County develops CAFO ordinance
A Douglas County working group is moving ahead with regulations that would guide concentrated animal feeding operations before one locates in the county. The Douglas County Livestock Operations Study Group directed staff to develop an ordinance u...
A Douglas County working group is moving ahead with regulations that would guide concentrated animal feeding operations before one locates in the county.
The Douglas County Livestock Operations Study Group directed staff to develop an ordinance using Bayfield County's large-scale concentrated animal feeding operations ordinance as a model. The group stopped short of including more stringent guideline for the Douglas County's watersheds - although that's an option that will be reviewed at a later date.
Bayfield County adopted a separate ordinance for animal waste storage and management specific to the Fish Creek Watershed there. The regulation is being contested in court.
"I believe that we should put in the toughest rules we can, and even though they may mean court battles in the future, I think that if enough counties put in tough rules, when they do go into court, they say 'we've got that county, that county, this county that have these tough rules,'" said Supervisor Nick Baker, a member of the group. "It sets a condition and that's my feeling. I just feel we should go very strong in this stuff. They may just look at Douglas County and say we don't want to go to those court battles ... if we're way ahead of the ball, that's what we should be doing."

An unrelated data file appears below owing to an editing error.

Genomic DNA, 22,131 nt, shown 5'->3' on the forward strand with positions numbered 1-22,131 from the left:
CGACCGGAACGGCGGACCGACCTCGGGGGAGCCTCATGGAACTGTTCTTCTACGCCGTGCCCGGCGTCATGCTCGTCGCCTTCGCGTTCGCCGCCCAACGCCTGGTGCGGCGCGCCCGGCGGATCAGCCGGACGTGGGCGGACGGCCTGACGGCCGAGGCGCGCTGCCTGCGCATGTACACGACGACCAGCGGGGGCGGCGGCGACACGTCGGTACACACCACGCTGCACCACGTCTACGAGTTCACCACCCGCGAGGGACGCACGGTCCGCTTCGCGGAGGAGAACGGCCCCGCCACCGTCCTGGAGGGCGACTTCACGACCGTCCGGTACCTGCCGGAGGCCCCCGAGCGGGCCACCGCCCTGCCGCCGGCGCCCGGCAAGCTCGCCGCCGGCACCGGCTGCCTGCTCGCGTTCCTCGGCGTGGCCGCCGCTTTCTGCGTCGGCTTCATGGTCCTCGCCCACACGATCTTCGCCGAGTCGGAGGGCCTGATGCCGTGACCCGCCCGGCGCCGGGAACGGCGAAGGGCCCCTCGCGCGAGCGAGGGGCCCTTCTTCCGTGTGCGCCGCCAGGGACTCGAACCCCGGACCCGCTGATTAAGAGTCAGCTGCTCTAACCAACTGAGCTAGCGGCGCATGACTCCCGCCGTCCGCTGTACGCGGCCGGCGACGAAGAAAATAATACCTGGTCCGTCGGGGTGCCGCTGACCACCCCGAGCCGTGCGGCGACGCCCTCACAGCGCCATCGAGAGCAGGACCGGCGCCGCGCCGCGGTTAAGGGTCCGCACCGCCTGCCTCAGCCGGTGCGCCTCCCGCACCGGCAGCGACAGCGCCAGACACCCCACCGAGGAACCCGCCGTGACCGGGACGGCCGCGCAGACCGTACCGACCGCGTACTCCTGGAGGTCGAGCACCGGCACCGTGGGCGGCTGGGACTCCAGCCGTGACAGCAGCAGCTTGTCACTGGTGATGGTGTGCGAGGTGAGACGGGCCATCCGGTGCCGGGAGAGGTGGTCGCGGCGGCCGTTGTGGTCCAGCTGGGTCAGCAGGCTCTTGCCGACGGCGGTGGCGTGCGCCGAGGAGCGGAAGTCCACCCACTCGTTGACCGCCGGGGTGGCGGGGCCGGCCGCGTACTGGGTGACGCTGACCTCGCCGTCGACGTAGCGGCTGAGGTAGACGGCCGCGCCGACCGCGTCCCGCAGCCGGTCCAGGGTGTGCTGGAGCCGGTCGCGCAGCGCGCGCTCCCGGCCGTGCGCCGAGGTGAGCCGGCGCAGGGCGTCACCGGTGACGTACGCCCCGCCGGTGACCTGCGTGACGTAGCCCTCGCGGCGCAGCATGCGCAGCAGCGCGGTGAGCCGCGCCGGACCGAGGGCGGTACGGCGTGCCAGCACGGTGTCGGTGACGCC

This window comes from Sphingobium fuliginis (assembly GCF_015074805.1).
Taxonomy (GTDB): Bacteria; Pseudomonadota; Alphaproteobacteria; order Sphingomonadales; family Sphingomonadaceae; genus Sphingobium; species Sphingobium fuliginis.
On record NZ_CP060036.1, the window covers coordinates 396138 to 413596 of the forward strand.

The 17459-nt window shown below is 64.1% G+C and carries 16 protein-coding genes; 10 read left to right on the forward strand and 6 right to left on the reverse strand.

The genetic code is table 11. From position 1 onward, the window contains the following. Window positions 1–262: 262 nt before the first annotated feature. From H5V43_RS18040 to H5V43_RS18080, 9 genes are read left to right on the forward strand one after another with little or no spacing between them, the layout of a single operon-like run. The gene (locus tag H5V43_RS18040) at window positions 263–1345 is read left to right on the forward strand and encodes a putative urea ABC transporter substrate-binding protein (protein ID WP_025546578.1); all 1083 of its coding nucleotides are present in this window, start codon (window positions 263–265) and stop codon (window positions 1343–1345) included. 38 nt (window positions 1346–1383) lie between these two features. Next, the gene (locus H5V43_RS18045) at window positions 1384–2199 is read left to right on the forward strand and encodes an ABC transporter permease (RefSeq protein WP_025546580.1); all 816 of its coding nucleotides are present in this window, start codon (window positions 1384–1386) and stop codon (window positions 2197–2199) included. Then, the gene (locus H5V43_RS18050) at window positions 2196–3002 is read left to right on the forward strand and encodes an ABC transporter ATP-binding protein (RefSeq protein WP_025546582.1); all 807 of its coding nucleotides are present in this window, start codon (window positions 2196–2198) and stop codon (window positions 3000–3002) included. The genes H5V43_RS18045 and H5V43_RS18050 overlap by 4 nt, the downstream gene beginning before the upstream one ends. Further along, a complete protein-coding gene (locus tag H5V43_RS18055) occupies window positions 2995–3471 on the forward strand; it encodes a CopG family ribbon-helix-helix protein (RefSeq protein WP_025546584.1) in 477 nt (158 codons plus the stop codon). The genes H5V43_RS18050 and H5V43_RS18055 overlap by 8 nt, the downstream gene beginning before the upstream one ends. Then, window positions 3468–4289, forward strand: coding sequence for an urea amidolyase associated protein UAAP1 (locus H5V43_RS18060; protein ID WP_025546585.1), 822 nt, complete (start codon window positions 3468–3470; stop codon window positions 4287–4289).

Baker put forth the motion to begin crafting the ordinance for Douglas County based on the uncontested ordinance adopted by Bayfield County. Supervisor Terry White seconded the motion.
The goal behind the regulations is to protect Douglas County's waterways, before it finds itself facing issues like Kewaunee County, where high levels of bacteria and nitrates are contaminating drinking water. CAFOs are believed to be a source of the contamination.
"I was at a state meeting where they were talking about CAFOs and CAFO regs, and stuff like that," said Douglas County Board Chairman Mark Liebaert. "One of the thoughts that they had was that you need to have the data available before they come in - and we're talking well data, stream data." He said without that data, the county wouldn't be able to say that contamination came from a CAFO that came in.
Douglas County Land Conservationist Christine Ostern said the county has put in a grant application with Wisconsin Coastal Management to do testing on about 100 wells. She said she travels to Madison at the end of the month to give a presentation to the panel that decides where grant funding is distributed. She said she should know more about the county's application in February.
"That would just be a start," Ostern said.
"But it's 100 more than we have," Liebaert said.
The ordinance only deals with operations, and health and safety, and it doesn't require state agency approval, Ostern said of the Bayfield County ordinance. However, she said, it could be challenged by in incoming CAFO.
The study group takes up the draft ordinance when it meets again next month or in March. It will also weigh how to handle watersheds in Douglas County - the challenged portion of the Bayfield County ordinances.
Douglas County has been under a one-year moratorium on CAFO development since September.